- The activities of the local entity exceeding what is preparatory or auxiliary to the main business of the principal; and
- The activities of the principal's employees who frequently travel abroad to do business or perform services on its behalf.
Diagram 2 illustrates the potential PE risk that can arise if the activities in blue are performed in a country that has adopted Action 7 changes to its treaties with the country in which the principal is tax-resident.
Before Action 7, the activities highlighted in blue generally did not create a PE because they were specifically excluded under the relevant article of the applicable double tax treaty or were structured that they did not exceed prescribed thresholds required to create a PE. Post-Action 7, however, these activities could create a PE, as the exemptions from PE status have been tightened and the thresholds have been lowered.
Action 7 proposes changes to the PE definition in Article 5 of the OECD Model Tax Convention (the OECD Model) to prevent multinationals from setting up arrangements that enable them to operate in another country without creating a PE. Action 7 will have an impact on the following aspects of centralised operating models:
- Commissionaire and similar arrangements (for example, sales agents);
- Facilities, such as warehouses, owned by the foreign principal used for storage, delivery or purchase of inventory;
- Inventory owned by the foreign principal held at facilities used for storage, delivery, display or processing (for example, toll manufacturing and consignment stock);
- Models where functions that could be seen as "complementary business activities forming part of a cohesive business operation" are carried out by group entities at the same or different place(s) in the same country; and
- Models where contracts for projects or services are allocated to, or performed by, several related group entities.
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Diagram 2 Identifying potential PE risk along the value chain
|If more than one of these activities occur in a country, there is a risk they may be aggregated to create a PE in that country if they can be seen as complementary to each other and forming part of a cohesive business operation.|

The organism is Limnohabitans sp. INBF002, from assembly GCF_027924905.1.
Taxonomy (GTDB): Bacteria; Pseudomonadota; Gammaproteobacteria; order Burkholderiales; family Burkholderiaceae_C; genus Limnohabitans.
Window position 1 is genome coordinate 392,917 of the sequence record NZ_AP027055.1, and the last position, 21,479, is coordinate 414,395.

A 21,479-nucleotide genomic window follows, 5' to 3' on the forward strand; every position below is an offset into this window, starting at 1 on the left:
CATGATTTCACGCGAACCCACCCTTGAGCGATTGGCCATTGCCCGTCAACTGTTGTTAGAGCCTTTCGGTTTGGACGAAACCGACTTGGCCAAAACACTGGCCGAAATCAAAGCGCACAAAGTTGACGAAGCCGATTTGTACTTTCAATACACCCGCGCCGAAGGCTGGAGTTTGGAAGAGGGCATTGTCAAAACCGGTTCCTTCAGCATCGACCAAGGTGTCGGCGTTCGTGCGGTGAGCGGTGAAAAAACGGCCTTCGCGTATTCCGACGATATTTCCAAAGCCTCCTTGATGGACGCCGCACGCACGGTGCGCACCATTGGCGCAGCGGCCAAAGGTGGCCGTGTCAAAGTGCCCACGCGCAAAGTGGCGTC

Click on image to enlarge
1. Commissionaire and similar arrangements
Commissionaire arrangements have long been the subject of much tax literature as to whether they create a PE for the principal or not. It is worth mentioning that, in the past few years, more and more tax authorities have been asserting that a PE has been created in their jurisdiction if a local commissionaire habitually enters into contracts that are binding on the foreign principal, even if those contracts are not actually in the name of that principal. Those commissionaires are, in their opinion, dependent on the principal.
These issues have also been considered in several court cases in countries such as France, Italy, Norway and Spain with varying outcomes. The two main aspects of the commissionaire arrangement that are relevant to the PE discussion are (i) whether the commissionaire creates a PE for the principal through its activities that binds the principal to third parties either legally or economically; and (ii) whether the commissionaire is legally or economically dependent on the principal.
Action 7 widens the application of the existing Article 5(5) of the OECD Model, so that an enterprise will be deemed to have a PE in the other country if it has another person acting there on its behalf and, in doing so, that person habitually concludes contracts or plays the principal role leading to the conclusion of relevant contracts that are routinely concluded without material modifications by the enterprise.